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Comment Trust (Score 4, Interesting) 94

So what is interesting is that 100 years ago, most business was transacted on trust. Shaking someone's hand and trusting them to be honest. Then we got into a lot of legalese. But now we've gone back - there is *so much* legalese around *everything* that we are back to doing business based on trust again. We buy apps from companies that we generally trust. We do business online based on reputations of companies. So the legalese has peaked and now we don't even pay attention to it anymore. It's interesting how we have gone full circle.

Comment Re:Safety (Score 2) 340

To use the emergency alert system, your phone must be connected to the cellular network. That works great for things like tornado warnings or Amber alerts, etc. But two weeks into a disaster, when all the cell towers have been dead for well over a week, that gets a lot more difficult. And the emergency alert system is for short messages - i.e. "Tornado! Take cover!" or "Look for this license number...". They don't work well for long lists of water distribution locations and updated stock, instructions for leaving the area with bus schedules, etc. It is a lot easier to provide emergency power to one radio station operating independently than to a thousand cellular towers, which are all connected by fiber lines that will be severed when an earthquake hits. So for immediate duck and cover type warnings, the existing cellular system works great. For coordinating large-scale multiple-week disaster efforts, they fall apart quickly. That's why emergency response teams have phones and connected devices, but also have complete stand-alone systems like VHF radios.

Comment Safety (Score 5, Interesting) 340

I do some safety consulting for disasters etc. This would be very helpful for disasters. You could even have an app that just tunes into the local emergency FM frequency. It's way easier to broadcast emergency instructions over FM to three million people in a metro area, than to support three million active streams over a data network, especially in an emergency.

Comment Nobody cares. (Score 5, Interesting) 55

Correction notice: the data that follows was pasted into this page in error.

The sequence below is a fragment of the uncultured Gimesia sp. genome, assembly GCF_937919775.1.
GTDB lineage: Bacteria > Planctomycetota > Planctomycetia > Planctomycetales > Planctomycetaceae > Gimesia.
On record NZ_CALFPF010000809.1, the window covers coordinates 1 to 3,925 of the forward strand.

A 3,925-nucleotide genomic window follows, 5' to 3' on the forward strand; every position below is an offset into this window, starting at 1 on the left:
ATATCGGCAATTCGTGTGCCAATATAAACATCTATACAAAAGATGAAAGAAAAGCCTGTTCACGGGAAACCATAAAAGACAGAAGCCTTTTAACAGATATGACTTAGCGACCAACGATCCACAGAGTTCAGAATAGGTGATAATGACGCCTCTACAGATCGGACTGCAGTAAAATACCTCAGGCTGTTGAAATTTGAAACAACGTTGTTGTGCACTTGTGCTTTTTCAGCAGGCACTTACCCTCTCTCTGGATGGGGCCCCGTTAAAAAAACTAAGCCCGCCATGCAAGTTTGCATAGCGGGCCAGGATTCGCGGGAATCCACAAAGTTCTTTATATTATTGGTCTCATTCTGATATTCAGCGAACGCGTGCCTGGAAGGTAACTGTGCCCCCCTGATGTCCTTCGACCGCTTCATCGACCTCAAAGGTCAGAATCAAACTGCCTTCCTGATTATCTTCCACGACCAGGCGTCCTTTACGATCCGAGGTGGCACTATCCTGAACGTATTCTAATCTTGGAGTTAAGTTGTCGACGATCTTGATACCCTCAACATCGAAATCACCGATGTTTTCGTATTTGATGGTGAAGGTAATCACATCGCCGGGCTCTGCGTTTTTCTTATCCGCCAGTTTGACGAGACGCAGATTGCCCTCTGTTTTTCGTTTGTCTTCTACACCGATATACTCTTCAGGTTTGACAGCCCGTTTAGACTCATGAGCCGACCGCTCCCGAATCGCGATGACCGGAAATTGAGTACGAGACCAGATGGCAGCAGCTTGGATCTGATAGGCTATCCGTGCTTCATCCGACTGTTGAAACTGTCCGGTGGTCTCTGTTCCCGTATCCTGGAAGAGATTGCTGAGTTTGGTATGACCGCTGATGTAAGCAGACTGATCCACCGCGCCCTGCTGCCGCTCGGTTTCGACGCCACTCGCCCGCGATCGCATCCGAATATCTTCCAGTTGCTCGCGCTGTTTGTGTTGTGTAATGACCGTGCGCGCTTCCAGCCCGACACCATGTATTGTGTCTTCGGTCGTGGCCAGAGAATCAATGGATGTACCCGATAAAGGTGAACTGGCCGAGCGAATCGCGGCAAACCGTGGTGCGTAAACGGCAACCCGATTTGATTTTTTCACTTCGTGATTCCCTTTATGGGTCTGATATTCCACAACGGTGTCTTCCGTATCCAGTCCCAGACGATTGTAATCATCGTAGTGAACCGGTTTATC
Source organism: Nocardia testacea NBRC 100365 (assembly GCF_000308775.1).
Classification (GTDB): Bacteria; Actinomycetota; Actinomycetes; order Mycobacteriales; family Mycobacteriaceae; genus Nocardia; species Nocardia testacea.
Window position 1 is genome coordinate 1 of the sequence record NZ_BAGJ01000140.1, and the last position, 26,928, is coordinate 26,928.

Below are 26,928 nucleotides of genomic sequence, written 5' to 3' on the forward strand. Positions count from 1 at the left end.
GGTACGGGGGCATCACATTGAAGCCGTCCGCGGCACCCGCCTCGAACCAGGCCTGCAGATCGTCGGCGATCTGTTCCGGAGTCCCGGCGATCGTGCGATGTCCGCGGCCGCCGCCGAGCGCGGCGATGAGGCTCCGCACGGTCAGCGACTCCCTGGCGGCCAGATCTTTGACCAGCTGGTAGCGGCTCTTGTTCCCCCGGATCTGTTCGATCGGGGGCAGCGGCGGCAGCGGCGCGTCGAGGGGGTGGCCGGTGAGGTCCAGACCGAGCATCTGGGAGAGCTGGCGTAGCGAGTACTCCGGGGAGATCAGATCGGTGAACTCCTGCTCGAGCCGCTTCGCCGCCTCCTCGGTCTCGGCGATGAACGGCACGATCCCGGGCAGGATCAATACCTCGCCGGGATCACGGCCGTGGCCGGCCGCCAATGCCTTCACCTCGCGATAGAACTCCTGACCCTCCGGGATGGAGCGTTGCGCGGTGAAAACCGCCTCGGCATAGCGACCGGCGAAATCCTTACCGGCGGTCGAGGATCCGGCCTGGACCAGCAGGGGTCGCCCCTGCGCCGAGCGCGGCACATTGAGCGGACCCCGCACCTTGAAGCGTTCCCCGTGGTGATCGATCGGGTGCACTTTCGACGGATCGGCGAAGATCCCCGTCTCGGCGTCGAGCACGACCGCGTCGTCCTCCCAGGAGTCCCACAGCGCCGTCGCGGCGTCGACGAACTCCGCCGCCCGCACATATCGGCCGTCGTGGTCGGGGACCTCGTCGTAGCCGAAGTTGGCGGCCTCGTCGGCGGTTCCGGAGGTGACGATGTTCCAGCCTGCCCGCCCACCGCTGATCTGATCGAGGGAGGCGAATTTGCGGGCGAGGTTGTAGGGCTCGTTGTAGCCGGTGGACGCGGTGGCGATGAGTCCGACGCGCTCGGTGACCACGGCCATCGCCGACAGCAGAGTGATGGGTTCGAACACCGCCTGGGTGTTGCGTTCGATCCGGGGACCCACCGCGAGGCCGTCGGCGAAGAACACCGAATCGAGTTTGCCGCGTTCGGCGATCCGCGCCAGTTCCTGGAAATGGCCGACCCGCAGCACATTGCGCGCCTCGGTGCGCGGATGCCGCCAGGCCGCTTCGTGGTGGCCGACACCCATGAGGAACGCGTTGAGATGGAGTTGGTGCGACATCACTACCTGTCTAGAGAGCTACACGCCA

The most interesting thing to me about the whole Snowden thing, is that nobody really cares. The stuff that he leaked are things that most people thought were happening already. In general, the leaks got a kind of "meh" response from the world. What that says about the world is something to talk about, but I find it interesting that there's not really anything that interesting to the public. It's not like they found proof of alien autopsies or something. Just your normal "we're a spy agency run by the United States" type of stuff.

Comment Software should not think for users. (Score 5, Insightful) 341

This is a classic example of when a software system is trying to make decisions, instead of helping them perform tasks, and it's a critical difference. I'm a big Apple fan, especially for mobile devices, but the fact that I still can't access the file system without hokey workarounds makes me really angry, for example.

Comment How much did you pay? (Score 1) 76

Mobile games that are good (timing correct, scoring "hard enough" but not impossible, game immersive and creative, no annoying advertising, etc) cost money. It seems that if you're willing to part with $5 to $10, you get great games on mobile. If you're playing the free games, you're not the customer, you're the product for an advertising company. I think mobile games are great, especially for the price paid. Remember, Super Mario Bros. 3 was like 50 bucks. And that was thirty years ago. With inflation, that's over $100 today.

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